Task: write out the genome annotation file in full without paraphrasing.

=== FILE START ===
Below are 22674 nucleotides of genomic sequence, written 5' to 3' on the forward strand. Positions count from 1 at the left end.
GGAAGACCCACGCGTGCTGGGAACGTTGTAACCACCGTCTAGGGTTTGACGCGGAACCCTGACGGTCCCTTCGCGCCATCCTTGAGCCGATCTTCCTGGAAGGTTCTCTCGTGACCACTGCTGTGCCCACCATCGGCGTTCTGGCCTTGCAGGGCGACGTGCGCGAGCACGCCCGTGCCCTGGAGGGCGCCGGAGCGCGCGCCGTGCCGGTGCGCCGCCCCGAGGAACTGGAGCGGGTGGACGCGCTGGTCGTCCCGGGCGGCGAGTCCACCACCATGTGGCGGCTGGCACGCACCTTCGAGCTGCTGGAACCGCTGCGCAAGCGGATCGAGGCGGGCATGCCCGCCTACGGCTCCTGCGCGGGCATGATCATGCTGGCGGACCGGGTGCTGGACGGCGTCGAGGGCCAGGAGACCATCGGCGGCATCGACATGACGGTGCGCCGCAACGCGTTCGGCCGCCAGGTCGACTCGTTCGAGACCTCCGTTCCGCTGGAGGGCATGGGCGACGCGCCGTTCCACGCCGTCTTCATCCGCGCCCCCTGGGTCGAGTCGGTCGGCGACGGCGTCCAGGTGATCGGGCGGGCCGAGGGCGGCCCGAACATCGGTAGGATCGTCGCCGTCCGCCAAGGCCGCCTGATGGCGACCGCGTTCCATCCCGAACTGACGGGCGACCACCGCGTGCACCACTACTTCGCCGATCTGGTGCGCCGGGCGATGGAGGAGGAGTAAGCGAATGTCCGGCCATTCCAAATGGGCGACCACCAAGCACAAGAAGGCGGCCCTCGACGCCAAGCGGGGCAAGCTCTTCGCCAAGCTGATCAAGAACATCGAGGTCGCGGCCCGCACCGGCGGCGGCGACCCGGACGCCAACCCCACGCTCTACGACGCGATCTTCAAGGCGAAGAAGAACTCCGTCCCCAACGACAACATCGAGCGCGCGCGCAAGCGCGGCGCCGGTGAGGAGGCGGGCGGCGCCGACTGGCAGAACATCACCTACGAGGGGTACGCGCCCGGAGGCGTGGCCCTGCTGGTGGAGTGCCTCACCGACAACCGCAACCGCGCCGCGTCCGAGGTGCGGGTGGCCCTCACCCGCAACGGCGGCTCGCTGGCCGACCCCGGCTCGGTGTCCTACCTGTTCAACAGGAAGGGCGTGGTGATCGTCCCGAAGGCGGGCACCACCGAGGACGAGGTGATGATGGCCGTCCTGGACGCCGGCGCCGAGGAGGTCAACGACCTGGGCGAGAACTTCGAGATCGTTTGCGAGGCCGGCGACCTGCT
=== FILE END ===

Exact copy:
Below are 22674 nucleotides of genomic sequence, written 5' to 3' on the forward strand. Positions count from 1 at the left end.
GGAAGACCCACGCGTGCTGGGAACGTTGTAACCACCGTCTAGGGTTTGACGCGGAACCCTGACGGTCCCTTCGCGCCATCCTTGAGCCGATCTTCCTGGAAGGTTCTCTCGTGACCACTGCTGTGCCCACCATCGGCGTTCTGGCCTTGCAGGGCGACGTGCGCGAGCACGCCCGTGCCCTGGAGGGCGCCGGAGCGCGCGCCGTGCCGGTGCGCCGCCCCGAGGAACTGGAGCGGGTGGACGCGCTGGTCGTCCCGGGCGGCGAGTCCACCACCATGTGGCGGCTGGCACGCACCTTCGAGCTGCTGGAACCGCTGCGCAAGCGGATCGAGGCGGGCATGCCCGCCTACGGCTCCTGCGCGGGCATGATCATGCTGGCGGACCGGGTGCTGGACGGCGTCGAGGGCCAGGAGACCATCGGCGGCATCGACATGACGGTGCGCCGCAACGCGTTCGGCCGCCAGGTCGACTCGTTCGAGACCTCCGTTCCGCTGGAGGGCATGGGCGACGCGCCGTTCCACGCCGTCTTCATCCGCGCCCCCTGGGTCGAGTCGGTCGGCGACGGCGTCCAGGTGATCGGGCGGGCCGAGGGCGGCCCGAACATCGGTAGGATCGTCGCCGTCCGCCAAGGCCGCCTGATGGCGACCGCGTTCCATCCCGAACTGACGGGCGACCACCGCGTGCACCACTACTTCGCCGATCTGGTGCGCCGGGCGATGGAGGAGGAGTAAGCGAATGTCCGGCCATTCCAAATGGGCGACCACCAAGCACAAGAAGGCGGCCCTCGACGCCAAGCGGGGCAAGCTCTTCGCCAAGCTGATCAAGAACATCGAGGTCGCGGCCCGCACCGGCGGCGGCGACCCGGACGCCAACCCCACGCTCTACGACGCGATCTTCAAGGCGAAGAAGAACTCCGTCCCCAACGACAACATCGAGCGCGCGCGCAAGCGCGGCGCCGGTGAGGAGGCGGGCGGCGCCGACTGGCAGAACATCACCTACGAGGGGTACGCGCCCGGAGGCGTGGCCCTGCTGGTGGAGTGCCTCACCGACAACCGCAACCGCGCCGCGTCCGAGGTGCGGGTGGCCCTCACCCGCAACGGCGGCTCGCTGGCCGACCCCGGCTCGGTGTCCTACCTGTTCAACAGGAAGGGCGTGGTGATCGTCCCGAAGGCGGGCACCACCGAGGACGAGGTGATGATGGCCGTCCTGGACGCCGGCGCCGAGGAGGTCAACGACCTGGGCGAGAACTTCGAGATCGTTTGCGAGGCCGGCGACCTGCT